A pulse wave is a type of waveform. In particular, it is one that only has two possible states: on or off. (This means that you could record music made up of just a pulse wave as 1-bit audio rather than the 16-bit standard pioneered by CDs, but as that music would be monophonic and monotimbral, it would probably give you listening fatigue pretty quickly). A square wave is one example of a pulse wave. To be exact, a square wave is a pulse wave which spends exactly the same amount of time in the off position as it does in the on position.
Like with all simple, repeating waveforms (such as sine waves, sawtooth waves and triangle waves, for instance), the frequency (in musical terms, the pitch or note) of a pulse wave is simply how often it repeats. It is measured in Hertz. For example, a waveform that repeats 261.626 times a second has a frequency of 261.626Hz, and is the middle C on a keyboard. However, unlike sine waves, the timbre of the pulse wave can also change. This is achieved by changing the duty cycle of the waveform.
The duty cycle of a pulse wave is the ratio of how much time it spends on and off. As I mentioned, a square wave is a type of pulse wave: it is a pulse wave which spends exactly the same amount of time on as it does off during each repetition. To put it another way, it has a duty cycle of 50%. A pulse wave which spends only a quarter of its time on and three quarters of its time off is said to have a duty cycle of 25%. Providing the difference between the amount of time spent on and the amount spent off is changed, but the time taken to repeat the whole process remains constant, the frequency (note) will stay the same and the timbre (what it sounds like) will change.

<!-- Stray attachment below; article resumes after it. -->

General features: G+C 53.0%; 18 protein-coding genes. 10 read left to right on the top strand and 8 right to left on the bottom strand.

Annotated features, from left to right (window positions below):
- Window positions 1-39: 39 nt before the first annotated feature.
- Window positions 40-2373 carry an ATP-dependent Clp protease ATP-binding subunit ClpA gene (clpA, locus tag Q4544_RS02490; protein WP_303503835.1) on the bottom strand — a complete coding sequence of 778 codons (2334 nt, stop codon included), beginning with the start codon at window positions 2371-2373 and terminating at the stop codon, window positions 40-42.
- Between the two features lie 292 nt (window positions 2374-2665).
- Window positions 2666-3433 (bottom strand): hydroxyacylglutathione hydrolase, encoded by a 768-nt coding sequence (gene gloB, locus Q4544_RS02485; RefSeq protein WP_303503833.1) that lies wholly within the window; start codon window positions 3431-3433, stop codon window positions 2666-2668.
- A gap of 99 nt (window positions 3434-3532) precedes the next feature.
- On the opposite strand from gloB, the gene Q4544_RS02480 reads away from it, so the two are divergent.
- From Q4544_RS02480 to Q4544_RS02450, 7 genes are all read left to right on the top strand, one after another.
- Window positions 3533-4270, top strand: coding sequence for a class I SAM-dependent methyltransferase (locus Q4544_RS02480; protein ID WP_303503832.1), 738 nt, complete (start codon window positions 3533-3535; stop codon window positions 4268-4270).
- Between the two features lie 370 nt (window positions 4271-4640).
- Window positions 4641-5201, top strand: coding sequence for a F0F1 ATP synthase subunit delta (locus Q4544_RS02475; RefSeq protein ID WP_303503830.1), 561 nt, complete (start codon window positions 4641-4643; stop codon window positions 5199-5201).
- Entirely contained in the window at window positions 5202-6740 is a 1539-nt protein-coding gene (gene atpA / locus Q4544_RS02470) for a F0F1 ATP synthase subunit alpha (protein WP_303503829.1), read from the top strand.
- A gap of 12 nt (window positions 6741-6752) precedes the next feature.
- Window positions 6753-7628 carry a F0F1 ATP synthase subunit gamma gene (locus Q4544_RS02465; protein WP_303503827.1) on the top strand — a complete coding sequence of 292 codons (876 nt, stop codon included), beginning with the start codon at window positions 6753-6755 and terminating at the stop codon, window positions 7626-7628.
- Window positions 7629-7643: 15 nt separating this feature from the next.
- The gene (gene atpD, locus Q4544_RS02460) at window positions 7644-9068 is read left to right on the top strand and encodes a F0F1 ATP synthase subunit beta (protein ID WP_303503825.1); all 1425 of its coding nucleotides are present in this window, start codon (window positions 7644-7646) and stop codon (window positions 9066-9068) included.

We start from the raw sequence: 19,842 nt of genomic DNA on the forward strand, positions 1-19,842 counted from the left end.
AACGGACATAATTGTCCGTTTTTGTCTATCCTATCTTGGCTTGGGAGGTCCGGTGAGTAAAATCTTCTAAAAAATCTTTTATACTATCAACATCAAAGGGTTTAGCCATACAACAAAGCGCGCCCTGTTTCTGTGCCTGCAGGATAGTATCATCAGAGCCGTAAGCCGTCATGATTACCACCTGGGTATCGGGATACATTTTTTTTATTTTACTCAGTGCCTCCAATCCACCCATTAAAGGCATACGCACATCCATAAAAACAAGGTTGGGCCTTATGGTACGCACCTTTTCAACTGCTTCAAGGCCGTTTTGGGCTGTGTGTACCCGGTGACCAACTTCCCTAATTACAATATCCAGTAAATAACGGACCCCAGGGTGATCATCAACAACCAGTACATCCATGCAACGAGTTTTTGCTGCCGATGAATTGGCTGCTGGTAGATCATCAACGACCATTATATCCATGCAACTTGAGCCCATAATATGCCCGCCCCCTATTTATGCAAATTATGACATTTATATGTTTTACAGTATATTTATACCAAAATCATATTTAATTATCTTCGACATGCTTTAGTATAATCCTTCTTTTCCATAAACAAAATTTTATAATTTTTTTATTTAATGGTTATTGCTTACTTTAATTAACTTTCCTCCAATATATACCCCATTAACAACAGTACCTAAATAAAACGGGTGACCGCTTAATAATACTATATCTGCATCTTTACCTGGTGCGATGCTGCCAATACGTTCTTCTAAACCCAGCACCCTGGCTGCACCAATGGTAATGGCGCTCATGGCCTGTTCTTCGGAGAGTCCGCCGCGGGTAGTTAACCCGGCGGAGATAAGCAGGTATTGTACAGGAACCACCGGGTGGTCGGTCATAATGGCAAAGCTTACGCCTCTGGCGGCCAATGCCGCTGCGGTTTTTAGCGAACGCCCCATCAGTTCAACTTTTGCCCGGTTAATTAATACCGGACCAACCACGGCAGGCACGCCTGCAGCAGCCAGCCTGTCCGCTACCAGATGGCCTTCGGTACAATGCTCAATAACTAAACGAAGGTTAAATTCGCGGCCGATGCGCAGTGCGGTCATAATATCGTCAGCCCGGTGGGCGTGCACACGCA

Although any duty cycle from 0% to 100% is possible, one of 5% will sound the same as one of 95%, a 10% duty cycle will sound the same as a 90% one, and so on. The human ear doesn't notice which direction the air is being moved in, only when and how far it is being moved (for the same reason, a sawtooth wave and ramp wave sound the same, despite being mirror opposites of each other). This is why many synthesizers only have the option to set the duty cycle between 0% and 50%.
Changing the duty cycle of a pulse wave is known as pulse width modulation, or PWM for short. It is a feature of many synthesizers, not to mention the Commodore 64's musical SID chip. The sound evolves while the note stays the same, which is the basis for many strings and bass drones (for a good example of this, listen to Vangelis's soundtrack to Blade Runner). It is a vital tool in the string machines of the seventies.
Curiously enough, a company called Analogue Systems has applied this duty cycle principle to sawtooth, triangle and ramp waveforms in its RS95 oscillator module. Imagine a waveform that moves up to the top during the "on" stage of a duty cycle, and moves back down to the bottom again during the "off" stage. With a duty cycle of 0% it would be a sawtooth wave, 50% would give you a triangle wave and 100% would result in a ramp wave. Sadly, I can't vouch for how good it sounds, but it seems like an interesting idea.
So if you've ever considered dabbling in building a synthesizer or programming a softsynth, it's worth considering the rich possibilities a duty cycle can add to a waveform. After all, noise and self-oscillating resonant filters aside, in subtractive synthesis, the oscillator is the starting point of everything.